Pickleball It’s a Good Dill
By Kathleen Reynolds
It’s been called the fastest-growing sport in the world. Any age can play it. You don’t have to be an elite athlete to master it. The rules sound a bit complicated at first, but every “pickler” says they’re easy to learn. It’s pickleball and courts have sprung up in Napa County for the last decade.
“Pre-pandemic, we had over 120 people play pickleball at our indoor gym and, although it’s harder to track, we had about 200 people playing at our outdoor courts,” says Samantha Holland, Yountville Parks and Recreation Department director. “The numbers dwindled during COVID, but now they’re coming back up. We have about 30 to 40 now registered for the indoor play.”
“Thursday night, there’re drop-in times during Open Gym. There’s usually a volunteer at our outdoor courts at Vineyard Park to teach newcomers. People can call ahead of time to request a volunteer to make sure one is available.”
Las Flores Community Center in Napa also has dedicated pickleball courts, and a similar number of enthusiastic players.
The only equipment needed are a paddle, a ball and a pair of court shoes. Organized lessons provide the paddle and ball. Usually, experienced players are happy to share different paddle preferences with newbies.
The game is played with a wiffle-type ball and a paddle. The paddle is larger than a ping-pong paddle and can be made from many different things, including high-tech materials. The net is like the net in tennis, only lower by six inches. The court is the same size as a badminton court, 44 feet by 20 feet. The “kitchen,” or no-volley, zone is seven feet on each side of the net.
Yes, the terminology is also part of the quirky fun. You’ve been “pickled” if you don’t score in the game and a “dillball” is a ball that has bounced and can be played. Those are only two examples.
The rules seem simple enough. Like tennis, players must keep the ball within the boundaries of the court and the server hits from the diagonal baseline. The serve can’t land in the kitchen. The games are about 20 minutes long and scoring generally goes to 11 and the winning team must be two points ahead.
Pickleball can be played as singles or doubles.
“Players don’t have to be athletes,” says Samantha. “All levels can play. You need to be able to maneuver on your feet, so about mid-level of athleticism is all that’s needed. But even beginners can find someone to play with. A lot of times, less active players partner with someone more agile.”
Seniors have taken to the sport. A study cited on the website pickleballrush.com indicated:
“Dementia, heart disease, osteoporosis, Type 2 diabetes, obesity, Alzheimer’s and a host of other issues become more and more common the older we get. Researchers are finding in their studies that nearly all aspects of our physical and mental health can be improved with regular physical activity, and some studies have focused solely on pickleball players.”
“From losing weight to lowering blood pressure, improving flexibility to improving muscle strength, combating loneliness to fighting off bouts of depression, getting a better night’s rest to becoming a more well-rounded social being—we cover all the benefits you can gain through playing pickleball regularly.”
The article continues, “While pickleball isn’t as physically taxing as tennis, it offers a good workout, which is exactly what your muscles, bones and joints need to stay healthy and strong. Bones are living tissue, and activity causes new tissue to grow, making the bones stronger. The same can be said of muscles. Joint health is also improved due to better muscle strength around joints and improved flexibility.”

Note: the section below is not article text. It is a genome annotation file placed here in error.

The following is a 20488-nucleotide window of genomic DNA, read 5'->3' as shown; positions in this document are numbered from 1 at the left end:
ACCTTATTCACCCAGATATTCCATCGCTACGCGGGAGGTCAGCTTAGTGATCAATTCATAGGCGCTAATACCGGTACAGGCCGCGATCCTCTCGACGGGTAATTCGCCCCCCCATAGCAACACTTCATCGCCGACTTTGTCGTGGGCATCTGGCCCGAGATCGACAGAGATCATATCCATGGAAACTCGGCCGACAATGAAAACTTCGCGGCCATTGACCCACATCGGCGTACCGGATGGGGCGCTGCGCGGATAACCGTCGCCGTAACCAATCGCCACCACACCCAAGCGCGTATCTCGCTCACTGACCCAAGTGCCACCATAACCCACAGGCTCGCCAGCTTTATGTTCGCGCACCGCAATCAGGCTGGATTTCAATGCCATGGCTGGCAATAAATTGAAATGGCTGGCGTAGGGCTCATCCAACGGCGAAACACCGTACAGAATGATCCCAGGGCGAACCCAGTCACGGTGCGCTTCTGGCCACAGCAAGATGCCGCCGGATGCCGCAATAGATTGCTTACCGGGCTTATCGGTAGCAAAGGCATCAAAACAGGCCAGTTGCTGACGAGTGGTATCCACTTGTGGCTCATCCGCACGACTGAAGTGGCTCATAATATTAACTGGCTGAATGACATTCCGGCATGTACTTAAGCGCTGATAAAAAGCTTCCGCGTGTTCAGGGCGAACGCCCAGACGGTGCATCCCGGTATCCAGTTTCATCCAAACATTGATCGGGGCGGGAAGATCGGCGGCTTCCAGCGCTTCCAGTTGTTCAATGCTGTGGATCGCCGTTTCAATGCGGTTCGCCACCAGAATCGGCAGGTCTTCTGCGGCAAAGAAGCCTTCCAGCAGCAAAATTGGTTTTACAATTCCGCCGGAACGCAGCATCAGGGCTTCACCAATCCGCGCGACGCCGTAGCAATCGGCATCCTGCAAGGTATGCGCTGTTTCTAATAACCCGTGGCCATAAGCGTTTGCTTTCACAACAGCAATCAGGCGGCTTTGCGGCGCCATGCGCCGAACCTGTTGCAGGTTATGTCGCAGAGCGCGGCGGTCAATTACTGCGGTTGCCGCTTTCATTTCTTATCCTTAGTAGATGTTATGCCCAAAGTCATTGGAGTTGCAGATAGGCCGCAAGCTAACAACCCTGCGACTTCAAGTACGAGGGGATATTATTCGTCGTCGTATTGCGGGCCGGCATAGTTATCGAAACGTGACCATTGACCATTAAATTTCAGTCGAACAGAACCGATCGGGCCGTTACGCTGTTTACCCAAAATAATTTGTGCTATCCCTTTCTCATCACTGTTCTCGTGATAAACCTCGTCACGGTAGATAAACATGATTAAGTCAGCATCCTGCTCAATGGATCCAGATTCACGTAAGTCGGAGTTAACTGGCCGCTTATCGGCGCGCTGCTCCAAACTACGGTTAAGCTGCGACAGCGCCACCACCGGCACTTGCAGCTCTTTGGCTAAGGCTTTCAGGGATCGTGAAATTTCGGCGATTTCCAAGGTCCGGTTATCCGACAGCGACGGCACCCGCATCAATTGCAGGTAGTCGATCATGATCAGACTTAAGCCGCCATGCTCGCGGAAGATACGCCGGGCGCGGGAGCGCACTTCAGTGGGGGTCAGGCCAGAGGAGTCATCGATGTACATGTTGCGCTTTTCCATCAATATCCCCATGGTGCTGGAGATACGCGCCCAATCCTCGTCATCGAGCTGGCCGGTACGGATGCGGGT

“It’s got great appeal,” says Samantha. “I hear a lot of pickleball players used to be tennis players. The skills are comparable. It’s competitive, but not as hard on the body. Now, younger people have come in since there’s been so much coverage by mainstream media. Mostly, people compete because there’s a nice community with it.”
The media has certainly covered it, describing and demonstrating it on Good Morning, America; The Today Show and Nightly News with Lester Holt.
The sport started in 1965 on Bainbridge Island in Washington state. Neighbors Joel Pritchard and Bill Bell’s children were bored so they improvised a game on their old badminton court, combining badminton with ping pong and tennis. The following weekend, together with their friend, Barney McCallum, they devised rules and thus began the craze that became pickleball. It is named after the “pickle boat,” the last boat in a rowing competition made up of the leftover oarsmen from other teams.
There’s a national organization, the USA Pickleball Association (USAPA), established in 1984 (usapickleball.org). It provides players with official rules and sanctions official tournaments. Their website has brief video introductions to the game, strategy and instructions on building your own pickleball court.
There’s also The International Federation of Pickleball (IFP), the world governing body. Both associations promote the growth of pickleball.
If you’re looking locally, the Yountville Parks and Recreation Department has its own website, yountvillepickleball.com that lists times for indoor and outdoor pickleball, information on free lessons and links to the USA Pickleball Association. Outdoor courts are located at Vineyard Park (1800 Oak Circle, Yountville).
City of Napa Las Flores Community Center Courts (2235 Las Flores Drive, Napa) information can be found at cityofnapa.org under “Facilities, Los Flores.”
Several private clubs also have pickleball courts.
There is a Facebook group, “Napa Valley Pickleball” where local players can interact with other enthusiasts.
So, what’s stopping you from joining the fun?